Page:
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Torch-bearers. Tenth TABLEAU. – Washington Entering Boston. This tableau represented General Washington entering the town at the head of his army, immediately after its evacuation by the British. General Washington, mounted on a white charger, was the central figure of the group. Behind him were the leading files of the Continental troops. In front stood a committee of citizens, one of whom was reading an address of welcome.

Washington was impersonated by John Wilfert; the citizens and soldiers were represented by Messrs. George Rick, P. Lindenthal, L. Shales, G. Wald, L. Wahl, A. Beckert, R. Wankel, R. Scholer, L. Noerdlinger.

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Commerce was represented by a female, standing upon a pedestal and leaning against an illuminated globe. At the base of the pedestal sat Navigation, pointing to the globe, Science, holding a lighted torch, and Chemistry, holding a retort. On the front of the platform stood a bust of Franklin, “the great Bostonian ;” and behind it stood an American Telegraph Company's messenger-boy, suggesting printing and electricity, and the application of the latter to practical use. Around the platform were grouped representatives of various mechanical and industrial pursuits, a farmer and a sailor.

Commerce was represented by Mrs. A. J. Gutermuth, Navigation by Mrs. Becker, Science by Miss Lizzie Koestors, Chemistry by Mrs. Schlack, the Machinist by F. Schröppel, the Miner by David Jung, the Sailor by Mr. Puchner, the Architect by A. Wengenroth, the Weaver by Mr. Mattheis, the Farmer by Ernst Baer, the Carpenter by J. Sessler, and the Messenger Boy by James W. Flaven.


TWELFTH TABLEAU. Europe. This group was composed of five seated female figures ; the central figure, specially typifying the continent itself, being placed on a bull, in allusion to the ancient mythological fable. She held in her right hand a sceptre, and in the left an orb, in reference to the influence which Europe has exercised over the other continents. The figure representing Great Britain in her right hand held a trident, whilst her left hand rested on a shield bearing the united crosses of St. George and St. Andrew. Germany, as a military power, was shown, holding a sword in one hand and in the other a wreath of laurel. France, seated on the left, held a staff, surmounted by a liberty-cap. Italy was on the right, holding a lyre and palette, referring to her excellence in the arts of music and painting.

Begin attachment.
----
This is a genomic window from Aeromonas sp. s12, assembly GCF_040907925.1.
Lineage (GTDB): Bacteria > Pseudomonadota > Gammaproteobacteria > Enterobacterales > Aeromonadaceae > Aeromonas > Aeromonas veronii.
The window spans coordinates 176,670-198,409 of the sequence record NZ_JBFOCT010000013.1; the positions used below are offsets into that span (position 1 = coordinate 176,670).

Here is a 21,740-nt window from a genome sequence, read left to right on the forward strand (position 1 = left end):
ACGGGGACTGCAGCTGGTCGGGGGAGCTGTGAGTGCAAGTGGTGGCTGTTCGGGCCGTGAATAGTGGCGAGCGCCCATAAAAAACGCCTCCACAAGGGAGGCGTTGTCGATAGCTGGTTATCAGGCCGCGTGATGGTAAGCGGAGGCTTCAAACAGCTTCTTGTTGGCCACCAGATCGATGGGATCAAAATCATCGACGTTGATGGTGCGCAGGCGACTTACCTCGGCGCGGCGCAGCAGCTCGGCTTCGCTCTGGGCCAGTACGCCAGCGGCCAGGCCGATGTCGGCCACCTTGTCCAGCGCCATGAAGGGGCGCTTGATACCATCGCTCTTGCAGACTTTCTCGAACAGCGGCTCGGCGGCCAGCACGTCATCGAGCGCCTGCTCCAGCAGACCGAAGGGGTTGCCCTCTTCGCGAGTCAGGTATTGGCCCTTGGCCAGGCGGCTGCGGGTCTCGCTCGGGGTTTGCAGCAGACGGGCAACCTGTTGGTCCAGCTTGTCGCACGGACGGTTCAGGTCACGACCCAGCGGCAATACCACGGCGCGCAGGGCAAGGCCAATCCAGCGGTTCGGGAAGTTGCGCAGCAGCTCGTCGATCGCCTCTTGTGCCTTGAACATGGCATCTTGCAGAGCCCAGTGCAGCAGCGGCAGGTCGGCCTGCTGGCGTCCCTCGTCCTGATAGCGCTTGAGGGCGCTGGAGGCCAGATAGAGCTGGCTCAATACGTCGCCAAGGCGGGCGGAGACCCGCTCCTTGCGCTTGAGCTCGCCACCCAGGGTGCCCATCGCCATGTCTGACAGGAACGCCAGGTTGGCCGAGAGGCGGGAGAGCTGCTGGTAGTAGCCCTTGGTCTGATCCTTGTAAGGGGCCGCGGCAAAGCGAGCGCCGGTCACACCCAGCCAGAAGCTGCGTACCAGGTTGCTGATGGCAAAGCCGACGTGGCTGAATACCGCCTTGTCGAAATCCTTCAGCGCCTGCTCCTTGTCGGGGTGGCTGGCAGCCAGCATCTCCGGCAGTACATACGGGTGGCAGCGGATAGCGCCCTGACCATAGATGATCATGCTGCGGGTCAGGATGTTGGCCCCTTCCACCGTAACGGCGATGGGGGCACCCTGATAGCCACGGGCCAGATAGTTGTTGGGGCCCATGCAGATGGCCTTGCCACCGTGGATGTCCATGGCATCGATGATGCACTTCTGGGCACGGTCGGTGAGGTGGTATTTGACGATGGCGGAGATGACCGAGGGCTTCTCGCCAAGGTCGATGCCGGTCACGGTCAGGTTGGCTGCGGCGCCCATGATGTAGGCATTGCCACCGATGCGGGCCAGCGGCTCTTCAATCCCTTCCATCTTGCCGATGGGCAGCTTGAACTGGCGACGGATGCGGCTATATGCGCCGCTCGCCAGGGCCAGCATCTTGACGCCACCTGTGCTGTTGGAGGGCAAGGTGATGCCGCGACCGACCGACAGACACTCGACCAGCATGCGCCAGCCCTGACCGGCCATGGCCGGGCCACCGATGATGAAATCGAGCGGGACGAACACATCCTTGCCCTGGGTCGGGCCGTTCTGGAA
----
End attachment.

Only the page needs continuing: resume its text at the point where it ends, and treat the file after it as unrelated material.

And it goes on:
Europe, the central figure, was personated by Miss Carrie Young, England by Miss Phillipine Zeuner, Germany by Miss L. de Grandchamps, Italy by Miss B. Klingenberg, and France by Miss D. Breiding.


THIRTEENTH TABLEAU. Asia. In this group the central figure was a female, seated on an elephant. The prostrate animal typified the subjection of brute force to human intelligence, and the surrounding figures, viz., the poet of Persia, with his pen and writingcase; the art manufacturer of China, holding his speciman of porcelain ; the warrior of India, or Central Asia, with his weapons; and the Arab merchant, resting on his camel-saddle, with the Koran in his hand, - referred to the principal divisions of Asia, and their respective positions in its civilization and power.

Miss Dollmann personated Asia. The Chinese manufacturer was represented by John Schaeffer, the Persian poet by Henry Kraus, the Arab merchant by John Zirbes, and the Hindoo warrior by J. Dollmann.


FOURTEENTH TABLEAU. - Africa. An Egyptian princess, seated on a kneeling camel, was the principal figure, Egypt having been the great early African power and the precursor of civilization. On her right stood a Nubian, or inhabitant of the eastern limits

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